Open Position Chords: G Position

Welcome back, hope you’re having fun with the C and A open positions so far. Remember to use the cheat sheets on the Resources page for reference. Let’s move on to open G position chords. Here’s the G major:

GG Major

This will take some contortions at first, since all 4 fingers are used and there are two open strings in the middle. Here’s a simpler variation:

G(alt.)G Major (alt.)

Harmonically, we’ve traded one redundant note for another — an octave p5 for an octave major third. Not a huge change in sound, but by freeing up a finger, it should be easier to play. With each variation, the real challenge is making sure that none of your fretting fingers is accidentally touching any of the open strings, “choking” those notes.

If you’re feeling really ambitious, the example below shows how the G chord is typically played in classical guitar studies:

G(c)G Major (classical)

One cool thing about this variation is that it sets you up for a very simple shift to the open C chord. Another helpful feature is that it gets you most of the way to playing the open G7 chord:

G7 G7

To get the GM7 chord, simply slide the index finger up one fret (which in this case is more difficult than it sounds):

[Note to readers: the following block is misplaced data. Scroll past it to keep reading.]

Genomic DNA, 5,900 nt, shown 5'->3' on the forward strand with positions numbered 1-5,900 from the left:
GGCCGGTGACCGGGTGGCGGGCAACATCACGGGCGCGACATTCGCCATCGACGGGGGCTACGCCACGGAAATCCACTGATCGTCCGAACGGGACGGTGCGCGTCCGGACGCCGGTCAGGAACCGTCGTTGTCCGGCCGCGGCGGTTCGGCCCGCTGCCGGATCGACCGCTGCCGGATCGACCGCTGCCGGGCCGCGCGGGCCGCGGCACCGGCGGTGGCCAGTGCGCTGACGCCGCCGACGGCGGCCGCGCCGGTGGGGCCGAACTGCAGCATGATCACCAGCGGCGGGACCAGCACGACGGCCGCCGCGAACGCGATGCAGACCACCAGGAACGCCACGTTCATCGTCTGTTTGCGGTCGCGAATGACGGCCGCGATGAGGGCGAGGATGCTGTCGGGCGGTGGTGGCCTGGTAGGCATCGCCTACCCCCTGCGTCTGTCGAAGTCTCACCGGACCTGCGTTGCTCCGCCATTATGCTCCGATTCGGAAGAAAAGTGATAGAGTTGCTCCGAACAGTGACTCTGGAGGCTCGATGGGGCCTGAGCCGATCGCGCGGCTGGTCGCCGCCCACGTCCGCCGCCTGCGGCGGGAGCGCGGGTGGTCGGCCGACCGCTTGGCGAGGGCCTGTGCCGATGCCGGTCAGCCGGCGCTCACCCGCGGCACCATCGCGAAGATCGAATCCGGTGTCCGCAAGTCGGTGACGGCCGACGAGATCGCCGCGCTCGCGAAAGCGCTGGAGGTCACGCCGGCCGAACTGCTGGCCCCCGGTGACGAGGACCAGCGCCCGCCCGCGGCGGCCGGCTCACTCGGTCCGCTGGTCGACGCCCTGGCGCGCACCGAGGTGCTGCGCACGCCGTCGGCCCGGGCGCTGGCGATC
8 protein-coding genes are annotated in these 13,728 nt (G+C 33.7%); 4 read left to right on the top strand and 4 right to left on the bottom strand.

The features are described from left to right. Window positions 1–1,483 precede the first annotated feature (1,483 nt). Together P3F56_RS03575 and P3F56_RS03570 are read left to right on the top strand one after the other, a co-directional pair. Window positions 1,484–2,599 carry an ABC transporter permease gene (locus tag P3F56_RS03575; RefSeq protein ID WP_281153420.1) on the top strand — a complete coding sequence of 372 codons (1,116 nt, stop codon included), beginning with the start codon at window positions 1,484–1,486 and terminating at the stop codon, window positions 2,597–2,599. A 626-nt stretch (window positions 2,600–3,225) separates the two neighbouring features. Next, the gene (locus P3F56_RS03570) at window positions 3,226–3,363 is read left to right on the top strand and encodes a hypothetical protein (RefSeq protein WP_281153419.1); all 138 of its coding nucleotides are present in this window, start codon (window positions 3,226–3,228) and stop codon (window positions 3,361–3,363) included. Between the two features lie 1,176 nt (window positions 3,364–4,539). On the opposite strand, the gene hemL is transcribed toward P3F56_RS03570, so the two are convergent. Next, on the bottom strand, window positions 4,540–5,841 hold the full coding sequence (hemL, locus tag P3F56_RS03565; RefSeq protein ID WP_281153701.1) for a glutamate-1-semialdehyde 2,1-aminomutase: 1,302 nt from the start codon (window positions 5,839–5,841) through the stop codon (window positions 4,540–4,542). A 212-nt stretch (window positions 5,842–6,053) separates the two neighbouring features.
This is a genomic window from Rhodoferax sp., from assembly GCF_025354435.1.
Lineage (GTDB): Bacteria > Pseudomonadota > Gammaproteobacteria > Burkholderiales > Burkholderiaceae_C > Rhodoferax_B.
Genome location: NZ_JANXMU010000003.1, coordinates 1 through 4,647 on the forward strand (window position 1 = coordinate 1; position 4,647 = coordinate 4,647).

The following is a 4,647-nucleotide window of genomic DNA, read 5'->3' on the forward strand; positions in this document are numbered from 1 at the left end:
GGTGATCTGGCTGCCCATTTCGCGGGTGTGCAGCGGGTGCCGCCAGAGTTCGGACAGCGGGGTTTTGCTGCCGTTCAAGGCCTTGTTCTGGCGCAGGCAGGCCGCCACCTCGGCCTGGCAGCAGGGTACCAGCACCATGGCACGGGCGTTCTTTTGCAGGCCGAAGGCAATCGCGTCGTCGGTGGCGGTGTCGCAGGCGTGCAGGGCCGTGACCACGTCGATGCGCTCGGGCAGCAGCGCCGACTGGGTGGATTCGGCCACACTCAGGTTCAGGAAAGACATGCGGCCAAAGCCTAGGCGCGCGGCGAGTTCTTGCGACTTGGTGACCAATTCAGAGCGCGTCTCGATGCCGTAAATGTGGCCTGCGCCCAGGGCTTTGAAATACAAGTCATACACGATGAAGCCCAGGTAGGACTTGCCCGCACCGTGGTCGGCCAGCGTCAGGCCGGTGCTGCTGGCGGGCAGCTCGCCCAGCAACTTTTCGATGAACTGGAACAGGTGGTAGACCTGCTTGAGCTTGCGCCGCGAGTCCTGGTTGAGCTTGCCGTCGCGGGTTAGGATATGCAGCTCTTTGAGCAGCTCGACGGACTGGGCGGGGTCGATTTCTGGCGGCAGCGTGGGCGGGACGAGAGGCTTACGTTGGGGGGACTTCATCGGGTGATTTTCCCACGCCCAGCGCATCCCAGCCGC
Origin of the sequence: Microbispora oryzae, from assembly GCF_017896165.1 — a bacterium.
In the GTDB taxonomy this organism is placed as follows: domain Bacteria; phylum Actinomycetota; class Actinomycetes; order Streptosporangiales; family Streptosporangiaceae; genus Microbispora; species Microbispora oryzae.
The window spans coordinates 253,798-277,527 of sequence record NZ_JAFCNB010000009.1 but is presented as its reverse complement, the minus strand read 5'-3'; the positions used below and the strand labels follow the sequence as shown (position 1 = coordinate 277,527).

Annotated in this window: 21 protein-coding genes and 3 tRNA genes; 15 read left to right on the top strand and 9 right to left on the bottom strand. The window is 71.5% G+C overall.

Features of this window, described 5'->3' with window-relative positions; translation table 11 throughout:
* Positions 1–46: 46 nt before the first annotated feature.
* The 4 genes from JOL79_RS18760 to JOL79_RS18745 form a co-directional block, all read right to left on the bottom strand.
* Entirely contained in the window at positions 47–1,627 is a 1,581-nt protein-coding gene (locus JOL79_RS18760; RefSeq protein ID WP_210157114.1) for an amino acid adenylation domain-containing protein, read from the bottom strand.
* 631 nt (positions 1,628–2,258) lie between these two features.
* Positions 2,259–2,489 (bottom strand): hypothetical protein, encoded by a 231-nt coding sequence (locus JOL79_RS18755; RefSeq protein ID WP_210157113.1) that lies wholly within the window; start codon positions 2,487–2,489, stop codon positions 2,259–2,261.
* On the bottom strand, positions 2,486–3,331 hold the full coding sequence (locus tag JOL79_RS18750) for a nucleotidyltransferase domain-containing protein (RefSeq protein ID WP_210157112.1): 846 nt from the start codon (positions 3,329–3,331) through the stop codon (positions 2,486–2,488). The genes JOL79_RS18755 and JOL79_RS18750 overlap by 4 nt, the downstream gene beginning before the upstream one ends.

GM7 GM7

It’s possible to play this one reversing the 1st and 2nd fingers, but that makes it more difficult to avoid choking the open D string from the finger hanging into it. Out of all the CAGED open positions, chances are the G forms will feel the most awkward to play. This is because in order to fret notes on the lowest two strings and the highest one or two strings, and to keep two or three strings in between open and ringing freely, you have to angle your wrist a bit more than with the other formations.

We have two more positions to cover, so hopefully you’re hanging in there! Even just five positions can be an extensive area to cover, so don’t feel like you have to memorize all of this at one time. The most efficient way to learn these is one position at a time, but some people may prefer to learn all the major chords first, then all the minor, etc. As always, go with whatever works best for you. But you will probably find that exploring each position a bit, one by one, before moving on to the next position, will save you more time in the long run.

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